I’ve had a little practice with change management – those changes that are planned months and years in advance, those changes that come out of nowhere and leave you off balance with your head spinning, and those little gradual changes that sneak up on you, and one day you realize your baby is half your height, and has opinions that are very much all her own.
The best parts of my life came about through change, as did the worst. I’ve been thinking about my attraction/repulsion response to change – sometimes both sensations at the same time in regards to the same issue.
CoffeeJitters has been a single girl making her way in the world blog, a wedding blog, an infertility blog, a photography blog, a quitting my job and going back to school full time blog, a wow! I’m pregnant! blog, a mommy blog, a cancer blog, and a relearning how to dream after cancer blog.
I’m still trying to relearn how to dream after cancer. It’s surprising how much imagination and willpower it takes to re-imagine your future after this kind of diagnosis. But, now I’ve moved on a little, from dreaming to planning, and even doing. Baby steps, people.
This blog is my story, my life, and mostly, a very public love letter to my husband and daughter. If you’d like to read more, here are a few of my favorites to get you started:
Cancer didn’t make me stronger; it sapped my strength like nothing I’ve ever experienced before.
You know what made me stronger? Having to make tough decisions and stand by them. Calling bullshit on bullshit. Moving forward despite the fear. Getting up every single day to be a mommy to my little girl, no matter how crappy I felt. Showing up for every treatment, even when I wanted to hide under the covers. Being a part of a support network for other young women with breast cancer.
We don’t get through this alone; we are all so interconnected. There is strength in numbers, in solidarity, in community. We take turns having bad days, and on our better days we lend our strength to others. There is strength in knowing I am not alone. Others have traveled the road before me, and my experience will provide strength to those who come behind me.
There is strength in helping others, in standing up and fighting for a cause. There is strength in giving back, and paying it forward. There is strength in understanding, and being understood. And there is a great deal of strength in our collective knowledge of how to survive and thrive despite this nasty and devastating disease.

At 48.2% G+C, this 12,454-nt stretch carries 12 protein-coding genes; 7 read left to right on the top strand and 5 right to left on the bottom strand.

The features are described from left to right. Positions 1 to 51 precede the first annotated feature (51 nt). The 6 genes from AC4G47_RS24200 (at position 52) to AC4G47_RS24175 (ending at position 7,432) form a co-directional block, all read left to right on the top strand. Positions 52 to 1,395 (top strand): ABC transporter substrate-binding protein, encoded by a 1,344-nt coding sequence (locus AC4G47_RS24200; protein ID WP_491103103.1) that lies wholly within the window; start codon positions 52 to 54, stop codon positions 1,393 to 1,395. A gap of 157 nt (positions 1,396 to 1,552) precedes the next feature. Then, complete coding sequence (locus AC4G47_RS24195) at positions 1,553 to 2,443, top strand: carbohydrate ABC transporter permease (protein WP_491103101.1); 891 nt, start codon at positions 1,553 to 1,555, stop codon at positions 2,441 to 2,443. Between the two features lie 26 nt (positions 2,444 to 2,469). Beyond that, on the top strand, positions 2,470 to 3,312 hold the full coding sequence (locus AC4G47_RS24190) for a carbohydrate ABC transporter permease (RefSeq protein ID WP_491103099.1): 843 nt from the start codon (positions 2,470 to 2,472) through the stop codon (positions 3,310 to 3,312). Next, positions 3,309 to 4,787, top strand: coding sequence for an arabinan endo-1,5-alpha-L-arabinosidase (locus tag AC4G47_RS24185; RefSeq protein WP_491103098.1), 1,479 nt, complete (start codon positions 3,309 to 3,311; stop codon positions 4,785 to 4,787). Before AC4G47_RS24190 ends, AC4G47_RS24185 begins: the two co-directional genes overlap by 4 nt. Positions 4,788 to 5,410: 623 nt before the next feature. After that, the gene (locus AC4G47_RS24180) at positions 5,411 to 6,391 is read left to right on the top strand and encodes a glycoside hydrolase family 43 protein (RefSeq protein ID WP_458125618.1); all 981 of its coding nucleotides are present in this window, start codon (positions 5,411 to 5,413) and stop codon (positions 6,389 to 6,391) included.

This is why I am so passionately supportive of my support network for young women with breast cancer, the Young Survival Coalition.
A week ago, YSC Seattle held it’s annual fundraising event. Instead of the usual party and auction, this year we held an athletic event. Tour de Pink indoor was our first cycling fundraiser, and it had a completely different kind of energy than the party. We packed the room with spin cycles, great music, and awesome people. Perhaps it wasn’t the same fun as partying, but there was collective energy of focus and determination that was quite different from what happens on the dance floor.
Energy builds on energy, focus encourages focus, and it’s hard to give up in a room packed with that much determination.
We raised $11,000.
Up next is a bigger, outdoor ride. Tour de Pink West Coast is a 200 mile ride from Thousand Oaks to Foothill Ranch, CA, to benefit YSC across the nation, and it’s less than two weeks away. I won’t be riding along, but I will be with them in spirit, you can, too.
There is a certain coziness to autumn. After the chaos of summer, it’s the time when we settle back into routine; we find a rhythm. It is the time of comfort food, of warm colors, and crisp breezes. It is the season of pumpkin pie.
Once upon a time, autumn was my favorite season, but all that changed a few years ago.
October – Breast Cancer Awareness month
In September of 2010, I looked forward to October with some enthusiasm. It was my first Breast Cancer Awareness month since my diagnosis 7 months earlier, and I didn’t know what to expect. I thought a month dedicated to people like me might be fun, and there were some amazing fundraising parties, but I was not prepared for the Pepto Bismol-colored tidal wave that engulfed me.